By Ms. Susan M. Collins-Smith
Mississippi blueberry producers expect to see substantial yield losses in the state’s largest commercial fruit crop after the hard freeze that hit the state on the weekend of March 18.
Lows dropped into the mid and upper 20s on March 20, according to data from the National Weather Service in Jackson and two weather monitoring stations located on the grounds of the Mississippi State University South Mississippi Branch Experiment station in Poplarville.
A low of 25 or colder after March 20 has been observed only six times in Jackson since recordkeeping began in 1896, according to Eric Carpenter, senior meteorologist with the National Weather Service in Jackson. Those cold snaps were in 1915, 1955, 1965, 1966, 1968, and 1986.
Eric Stafne, fruit and nut specialist with the MSU Extension Service, said growers will see significant losses. The condition of the crop is poor based on what commercial growers are reporting to him and his observation of damage to blueberry plants at the South Mississippi Branch Experiment Station in Poplarville, where he is based.
Just how much fruit will be lost is difficult to say at this point, but Stafne estimates that at least 50% of the state’s commercial crop is lost.
“The number of berries we harvest usually ends up being more than we initially think in an event like this,” he said. “But it really depends on variety, stage of growth, minimum temperature and some other factors.”
Blueberry plant varieties that already had open blooms and set fruit will be the most affected. Flowers that were still closed at the time of the freeze appear to be fine, but flowers that were open and fruit that was already developing are damaged, Stafne said.
“Some varieties in some locations will be a near complete loss, whereas others will have a crop,” said Stafne, who also conducts research at the station, one of five Mississippi Agricultural and Forestry Experiment Station units located within the southeast region.
The most common blueberry varieties grown in Mississippi are rabbiteye and Southern highbush. There are several rabbiteye varieties with fruit maturity beginning in early, mid and late season. Southern highbush varieties were bred to bloom earlier in the season and are more susceptible to frosts and freeze events.
However, the early arrival of spring temperatures put blooming plants ahead of schedule by about two weeks, leaving both blueberry types more vulnerable to freezing temperatures.
Jeremy Edwards, owner of Great Southern Farms in Richton, said this year’s cold damage is the worst he has experienced on his 165-acre blueberry farm, where he and his family grow rabbiteye and Southern highbush varieties.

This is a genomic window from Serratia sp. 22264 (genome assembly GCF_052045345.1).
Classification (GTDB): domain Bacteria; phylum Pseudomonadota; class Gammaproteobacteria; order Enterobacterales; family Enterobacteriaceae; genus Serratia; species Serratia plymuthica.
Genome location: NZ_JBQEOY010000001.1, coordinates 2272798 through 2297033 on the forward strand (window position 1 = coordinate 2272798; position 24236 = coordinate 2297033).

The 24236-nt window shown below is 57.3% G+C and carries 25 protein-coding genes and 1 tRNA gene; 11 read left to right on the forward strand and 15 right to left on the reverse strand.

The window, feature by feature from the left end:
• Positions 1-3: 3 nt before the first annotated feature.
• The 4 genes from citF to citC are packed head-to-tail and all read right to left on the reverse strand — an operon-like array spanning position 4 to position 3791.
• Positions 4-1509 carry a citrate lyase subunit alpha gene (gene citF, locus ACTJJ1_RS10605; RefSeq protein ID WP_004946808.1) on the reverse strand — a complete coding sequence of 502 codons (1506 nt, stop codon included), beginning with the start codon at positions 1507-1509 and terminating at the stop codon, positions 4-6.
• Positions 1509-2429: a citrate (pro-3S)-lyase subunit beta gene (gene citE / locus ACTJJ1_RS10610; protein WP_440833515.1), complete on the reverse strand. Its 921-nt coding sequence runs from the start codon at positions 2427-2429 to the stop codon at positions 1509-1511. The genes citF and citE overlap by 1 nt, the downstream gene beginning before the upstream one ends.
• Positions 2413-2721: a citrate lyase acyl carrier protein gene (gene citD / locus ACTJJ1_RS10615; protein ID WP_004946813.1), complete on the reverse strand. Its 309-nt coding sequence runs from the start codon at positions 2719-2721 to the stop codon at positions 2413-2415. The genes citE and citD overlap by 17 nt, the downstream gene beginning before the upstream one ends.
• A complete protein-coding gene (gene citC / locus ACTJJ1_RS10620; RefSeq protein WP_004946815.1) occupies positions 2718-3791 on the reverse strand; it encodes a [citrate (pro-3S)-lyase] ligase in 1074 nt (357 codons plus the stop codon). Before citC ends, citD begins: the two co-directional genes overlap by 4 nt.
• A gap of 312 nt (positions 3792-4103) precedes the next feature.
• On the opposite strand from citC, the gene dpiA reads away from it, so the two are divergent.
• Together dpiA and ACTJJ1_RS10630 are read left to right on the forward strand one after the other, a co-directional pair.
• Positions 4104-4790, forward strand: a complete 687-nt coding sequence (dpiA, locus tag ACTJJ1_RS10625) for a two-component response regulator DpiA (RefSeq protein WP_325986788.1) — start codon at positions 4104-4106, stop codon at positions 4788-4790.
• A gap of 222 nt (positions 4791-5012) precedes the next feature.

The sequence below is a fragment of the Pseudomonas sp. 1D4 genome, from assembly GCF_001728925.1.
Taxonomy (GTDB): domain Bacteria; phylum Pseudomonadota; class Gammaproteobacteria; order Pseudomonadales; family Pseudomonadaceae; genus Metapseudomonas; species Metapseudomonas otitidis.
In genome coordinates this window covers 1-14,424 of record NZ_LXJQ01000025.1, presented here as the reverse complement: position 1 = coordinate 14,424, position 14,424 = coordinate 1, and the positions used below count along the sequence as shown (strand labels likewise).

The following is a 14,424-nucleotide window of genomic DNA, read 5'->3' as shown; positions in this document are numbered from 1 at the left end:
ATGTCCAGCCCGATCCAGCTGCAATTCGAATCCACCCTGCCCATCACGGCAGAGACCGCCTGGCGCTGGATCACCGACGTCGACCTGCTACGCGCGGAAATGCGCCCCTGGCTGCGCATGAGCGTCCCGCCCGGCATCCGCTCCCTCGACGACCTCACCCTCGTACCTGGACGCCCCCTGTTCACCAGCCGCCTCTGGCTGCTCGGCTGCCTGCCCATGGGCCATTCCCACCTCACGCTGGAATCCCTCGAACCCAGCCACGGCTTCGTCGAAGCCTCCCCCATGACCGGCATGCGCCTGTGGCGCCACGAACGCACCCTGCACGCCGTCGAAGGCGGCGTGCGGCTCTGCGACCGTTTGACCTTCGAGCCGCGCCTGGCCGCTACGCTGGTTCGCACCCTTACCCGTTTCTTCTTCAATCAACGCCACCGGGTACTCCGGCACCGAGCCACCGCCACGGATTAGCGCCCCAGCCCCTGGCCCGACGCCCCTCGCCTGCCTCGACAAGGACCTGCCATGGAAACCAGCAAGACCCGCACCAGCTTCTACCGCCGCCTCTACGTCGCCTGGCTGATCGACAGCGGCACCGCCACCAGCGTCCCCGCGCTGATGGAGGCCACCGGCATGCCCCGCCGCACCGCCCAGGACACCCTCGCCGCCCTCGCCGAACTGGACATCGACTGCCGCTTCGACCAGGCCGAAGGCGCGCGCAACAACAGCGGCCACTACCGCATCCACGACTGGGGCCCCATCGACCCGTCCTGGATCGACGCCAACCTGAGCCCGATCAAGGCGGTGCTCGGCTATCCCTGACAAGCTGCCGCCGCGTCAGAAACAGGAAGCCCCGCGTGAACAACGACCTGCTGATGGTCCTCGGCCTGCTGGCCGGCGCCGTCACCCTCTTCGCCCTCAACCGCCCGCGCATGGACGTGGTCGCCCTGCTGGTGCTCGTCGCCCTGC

On March 24, after a few days of warm weather, which is needed to be able to assess damage, he estimated they will lose 80% or more of their crop. That’s about 600,000 pounds of berries that would have been headed to market in the next few weeks.
Edwards usually hires more than 60 workers at the height of the season to help with hand and mechanical harvest but anticipates employing only six people this year.
“Some years we take some losses on Southern highbush, but this year was the perfect storm,” he said. “The warm temperatures in February really pushed everything out well ahead of normal.
“This will be a tough year financially,” Edwards said.
That will be the case for most commercial growers, which are concentrated in the southern half of Mississippi, Stafne said.
“This freeze event is devastating for commercial growers. The overall crop will be reduced tremendously and even if there is some fruit in the field, it may not be economically viable to harvest it,” he said. “It all depends on the quality of the fruit and the overall market price at the time.”
Fruit quality after a freeze can range from scarring on the skin to berry rot, which causes fruit to collapse and fall off the bush. While scarred berries are edible, they are not commercially marketable. For later blooming varieties, berries could be larger even if the total yield is reduced, Stafne said.
Homeowners with blueberry bushes will see the same effects as commercial growers, Stafne said. While they are likely to have some crop, it probably will be smaller than usual.
“Early-season rabbiteye varieties will be the hardest hit, but later season varieties are likely to be better off,” Stafne said. “Since growth was initiated about two weeks early this year, the timing of the freeze coincided with a lot of already set fruit and full bloom in some varieties.”
For growers who have no harvestable crop, pruning can be done in late spring or early summer, Stafne said.
“This can help initiate more growth and set more fruiting buds for next season,” he said.Source : msstate.edu